Shivers doesn’t waste any time; is D-2 discus champ

By Joe Scalzo


Anthony Shivers’ first discus throw at Saturday’s Division II state meet didn’t feel quite right (“It had a weird release”) and it didn’t look quite right (“The lines here are a little distorted and with the cage, it’s kind of hard to tell”) and when they announced the distance, his coach’s response didn’t sound quite right.

“They said I squealed,” said Salem throwing coach Jen Neapolitan, chuckling. “I don’t think that’s accurate. I think it was someone else.”

The throw, by the way, landed 190 feet, 7 inches away, which was a personal-best for an athlete who had broken conference, district and regional records over the previous three weeks.

“Once they said [the distance], I was ... I was really happy,” Shivers said, breaking into a huge grin.

That measurement rendered the next hour of competition irrelevant — heck, Shivers’ second- and third-best throws would have also been good enough for first — and was the nonverbal equivalent of Larry Bird entering the locker room before the 3-point contest in 1988 and shouting “Who’s finishing second?”

“It couldn’t have happened to a nicer kid,” Neapolitan said. “He’s the whole package. He does what he needs to do. He gets his lifting done. He takes the throws he needs to get. He listens. Everything.

“He knows what he needs to do.”

Shivers credited his coaches — including local throwing coach Nick Panezich — for all his success.

“They’re the greatest,” he said. “I wouldn’t be here if it wasn’t for them.”

Shivers’ finish was the area’s only gold on a solid, if not-quite spectacular day.

Struthers senior Kodie Fennell made a run at the 800-meter title, leading for the first 600 meters by setting a seemingly suicidal pace.

“I thought I’d go out there and try to pull them with me and tire them out,” said Fennell, who finished third. “I tried to kick at the 210 [meters] mark but the wind on the last 100 stopped me and I was just holding on.”

But after finishing ninth last year — one spot short of the medal podium — he couldn’t complain.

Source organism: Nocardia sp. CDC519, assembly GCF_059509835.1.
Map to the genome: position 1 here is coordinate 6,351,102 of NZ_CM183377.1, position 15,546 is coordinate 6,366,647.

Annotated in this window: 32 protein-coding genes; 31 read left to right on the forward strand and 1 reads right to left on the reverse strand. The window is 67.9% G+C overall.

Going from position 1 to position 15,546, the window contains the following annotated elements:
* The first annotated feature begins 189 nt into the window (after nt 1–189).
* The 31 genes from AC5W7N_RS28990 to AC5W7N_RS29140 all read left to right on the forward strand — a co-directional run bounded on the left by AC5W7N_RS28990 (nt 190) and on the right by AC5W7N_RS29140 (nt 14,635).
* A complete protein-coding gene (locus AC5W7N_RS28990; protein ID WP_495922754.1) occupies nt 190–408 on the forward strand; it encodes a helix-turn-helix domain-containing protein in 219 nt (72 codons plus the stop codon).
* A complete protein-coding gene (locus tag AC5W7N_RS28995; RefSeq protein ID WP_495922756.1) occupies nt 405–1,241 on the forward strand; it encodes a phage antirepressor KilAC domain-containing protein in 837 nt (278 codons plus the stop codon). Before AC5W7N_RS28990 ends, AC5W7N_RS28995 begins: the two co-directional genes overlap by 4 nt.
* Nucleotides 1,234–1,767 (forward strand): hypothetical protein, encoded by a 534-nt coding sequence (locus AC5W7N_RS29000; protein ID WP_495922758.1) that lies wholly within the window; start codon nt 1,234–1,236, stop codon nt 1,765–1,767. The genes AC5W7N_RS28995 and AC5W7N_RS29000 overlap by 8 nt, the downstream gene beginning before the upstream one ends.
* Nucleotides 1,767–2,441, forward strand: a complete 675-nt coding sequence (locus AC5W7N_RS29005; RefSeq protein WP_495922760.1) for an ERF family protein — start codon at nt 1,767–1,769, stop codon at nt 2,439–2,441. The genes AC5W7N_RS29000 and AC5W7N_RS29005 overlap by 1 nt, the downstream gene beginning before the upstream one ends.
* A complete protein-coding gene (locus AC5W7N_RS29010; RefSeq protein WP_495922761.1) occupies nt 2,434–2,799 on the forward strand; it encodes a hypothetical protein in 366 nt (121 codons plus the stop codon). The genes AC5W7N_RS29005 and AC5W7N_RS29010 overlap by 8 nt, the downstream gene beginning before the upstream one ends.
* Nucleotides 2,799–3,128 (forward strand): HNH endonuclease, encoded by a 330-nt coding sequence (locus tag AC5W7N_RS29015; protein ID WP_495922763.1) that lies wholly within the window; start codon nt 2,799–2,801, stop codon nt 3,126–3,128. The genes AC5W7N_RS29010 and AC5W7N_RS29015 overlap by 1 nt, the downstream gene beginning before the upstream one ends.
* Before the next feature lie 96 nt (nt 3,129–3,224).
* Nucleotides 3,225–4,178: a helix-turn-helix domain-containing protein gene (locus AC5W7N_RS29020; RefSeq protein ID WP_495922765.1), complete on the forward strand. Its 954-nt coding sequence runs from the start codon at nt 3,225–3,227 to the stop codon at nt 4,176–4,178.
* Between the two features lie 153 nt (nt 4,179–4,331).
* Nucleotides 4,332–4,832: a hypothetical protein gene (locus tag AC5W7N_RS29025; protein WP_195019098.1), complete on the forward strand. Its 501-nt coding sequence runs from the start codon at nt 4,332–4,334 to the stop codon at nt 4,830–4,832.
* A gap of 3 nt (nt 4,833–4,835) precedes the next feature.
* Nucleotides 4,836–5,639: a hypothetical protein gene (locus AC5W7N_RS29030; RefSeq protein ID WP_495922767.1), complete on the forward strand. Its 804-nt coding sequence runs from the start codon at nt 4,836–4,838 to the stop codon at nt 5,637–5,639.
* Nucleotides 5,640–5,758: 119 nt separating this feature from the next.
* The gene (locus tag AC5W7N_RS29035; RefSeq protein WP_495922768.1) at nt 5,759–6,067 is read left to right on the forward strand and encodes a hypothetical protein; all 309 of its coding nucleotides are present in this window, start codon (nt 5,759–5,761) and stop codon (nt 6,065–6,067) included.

“I wanted redemption,” he said. “Getting a medal has been my thing all year.”

Mooney’s 4x100 relay was eyeing gold but also came away pleased with a third-place finish, particularly since the Cardinals will return all four runners.

“We love the competition and we’re pushing ourselves to get better and beat [two-time champion Akron St. Vincent-St. Mary],” said junior anchor Marcus McWilson, a Nebraska football recruit whose older brother, Matt, anchored two state championship 4x100 relays. “Since track is over we still have football, so we want to get another win in that.

Lakeview senior Lauren Schattinger doesn’t have that luxury — “Honestly this is probably one of the hardest meets for me, knowing it’s the last of my high school career,” she said — but she went out strong, placing second in both the 100 and 200 and helping the Bulldogs finish fifth in the 4x100 relay.

“Honestly, I left everything I have out on the track,” said Schattinger, who has six top-five finishes in her career. “I’m very blessed to have everything I do and to have the opportunity to finish my career here.

“I’ve been surrounded by great people and I couldn’t have asked for a better career.”

Poland junior Sage Spotleson provided the Valley’s other bronze in Division II in the 100 hurdles, running a personal-best 15.04.

“I gave it everything I had,” she said.

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